Train travel in Europe tips: 10 things you need to know
Crossing Europe by train is enjoyable, but the ride is easier if you acquaint yourself with the network before the train leaves the station.
1 TRAVEL LIGHT, SANS WHEELS
Travelling on Europe's rail network will be a breeze when you have a bag you can pick up. Not only will it be easier to carry it up and down the stairs in many European stations, you'll be able to lift your bag into the overhead racks to keep an eye on it (instead of having to store it at the end of the carriage). Compact, wheel-less bags are also easy to store in coin-operated lockers when you have time to stretch your legs by wandering outside the station.
2 KNOW YOUR TRAINS
Europe is criss-crossed by high-speed trains with names like fashion labels, most of which require seat reservations, even if you're travelling on a rail pass (see #5 below). In the beginning, there was the TGV and the Eurostar, now there's also the SJ, RJ and AVE, not to mention the ICE (Intercity Express trains in Germany), the Euromed (in Spain), the Thalys (Belgium), the SuperCity (Czech Republic), the Railjet (Austria) and Le Frecce (Italy), just to name a few.
3. SLEEPER OR COUCHETTE?
Travelling overnight can save you paying for accommodation, deliver you to your destination early in the day and be an experience in itself. Just remember: "sleeper" compartments have one, two or three beds, proper bed linen, toiletries and towels and a washbasin; a "couchette" is a dorm room on rails, with four or six bunk beds and shared amenities at the end of the carriage; and a "day" officially runs from midnight to midnight on Europe's trains, so an overnight trip will use up two days of your rail pass.
4 BRING AN E-READER
Scenic as many European rail journeys are, particularly in Norway and Switzerland, mountain landscapes have a dark side: tunnels. An e-reader or tablet will enable you to keep reading even when your compartment is repeatedly plunged into darkness, or when your bunk on an overnight train doesn't have a working reading light.
5 BUY A RAIL PASS
There's a multitude of rail passes available. Visiting only one country? Opt for, say, a multi-day German Rail Pass (bahn.com) or France Rail Pass (francerailpass.com). For maximum range and flexibility, Eurail passes are hard to beat: they're valid in 28 countries and can offer multiple days of rail travel in various classes (youth, economy or "comfort") over extended periods such as a month or two. See eurail.com, railplus.com.au or raileurope.com
6 TO RESERVE OR NOT TO RESERVE?
Not all trains require you to reserve a seat before you travel, but hopping aboard and hoping for the best has a downside: you can be turfed out of your seat mid-journey if someone else has booked it. The goods news: some trains don't charge for seat reservations; use Eurail's free Rail Planner app to find out which (eurail.com). Note: if you're travelling in uber-popular countries such as France, Italy or Spain, it's always a good idea to reserve seats, as far in advance as possible; French trains in particular offer limited seats to Eurail pass holders.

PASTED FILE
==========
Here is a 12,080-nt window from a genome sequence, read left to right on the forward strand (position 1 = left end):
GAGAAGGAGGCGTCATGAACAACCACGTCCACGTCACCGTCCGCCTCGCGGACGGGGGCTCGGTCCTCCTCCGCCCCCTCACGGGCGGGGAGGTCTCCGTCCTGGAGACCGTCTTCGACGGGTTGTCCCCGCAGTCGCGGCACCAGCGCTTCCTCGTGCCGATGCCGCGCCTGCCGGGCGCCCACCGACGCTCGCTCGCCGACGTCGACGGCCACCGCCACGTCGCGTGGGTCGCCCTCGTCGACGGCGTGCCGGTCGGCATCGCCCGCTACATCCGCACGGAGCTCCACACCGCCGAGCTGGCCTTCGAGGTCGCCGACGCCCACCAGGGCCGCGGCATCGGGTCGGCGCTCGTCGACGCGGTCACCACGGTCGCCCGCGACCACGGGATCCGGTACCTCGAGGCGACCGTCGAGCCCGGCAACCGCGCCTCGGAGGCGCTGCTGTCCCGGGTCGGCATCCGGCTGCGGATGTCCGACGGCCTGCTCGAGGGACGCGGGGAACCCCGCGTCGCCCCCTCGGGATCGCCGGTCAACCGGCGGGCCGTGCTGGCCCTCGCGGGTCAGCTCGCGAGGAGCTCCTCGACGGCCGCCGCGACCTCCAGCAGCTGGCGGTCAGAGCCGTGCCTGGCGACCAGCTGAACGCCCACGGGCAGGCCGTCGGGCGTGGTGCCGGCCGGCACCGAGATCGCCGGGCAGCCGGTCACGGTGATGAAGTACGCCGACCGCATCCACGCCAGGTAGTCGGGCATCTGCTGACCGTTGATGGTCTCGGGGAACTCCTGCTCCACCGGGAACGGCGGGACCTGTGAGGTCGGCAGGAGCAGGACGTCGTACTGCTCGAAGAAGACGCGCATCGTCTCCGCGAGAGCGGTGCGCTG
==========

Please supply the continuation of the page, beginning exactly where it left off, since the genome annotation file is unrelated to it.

7 TRANSFER TIME
Technically you need only a few minutes to transfer from one train to another, particularly in countries where punctuality is a matter of national pride, but it's a good idea to allow at least an hour to transit after a long train journey in case of delays and to find your way through mega-stations such as the multi-storey Berlin Hauptbahnhof.
8 TRAIN EAR
Pressure changes on mountain trains when you pass through tunnels and change altitude can be uncomfortable for those with sensitive ears, head colds or sinus infections; earplugs designed for air travel, such as EarPlanes, can help. Or try to travel in a carriage with windows that open, so the pressure changes aren't so extreme. Motion sickness is another common train ailment, particularly as you can't always book forward-facing seats (seat direction depends on the coupling of carriages on each route); bring travel sickness medication.
9 BEWARE PICKPOCKETS
European train travel is generally the epitome of civility and safety. It's when you disembark, particularly at major cities, that you need to watch for pickpockets and keep an eye on your belongings. Consider putting your luggage in a locker to make yourself less of a slow-moving target; some large stations also have lounges for passengers with first-class (also called "comfort" class) tickets.
10 RESPECT TRAIN-LAG
Even the longest train journey won't cross any time zones – most of western Europe, except Britain and Portugal, occupies the Central European Time Zone – but you'll know train-lag exists when you're sitting in a cafe after a 30-hour, five-train journey feeling fatigued and holding onto the table to stop it rocking. Try to get plenty of rest during each trip, give yourself time to recover and you'll be back on the rails in no time.
Louise Southerden travelled on a Eurail Global Pass valid for 15 days of travel over two months, courtesy of RailPlus. See railplus.com.au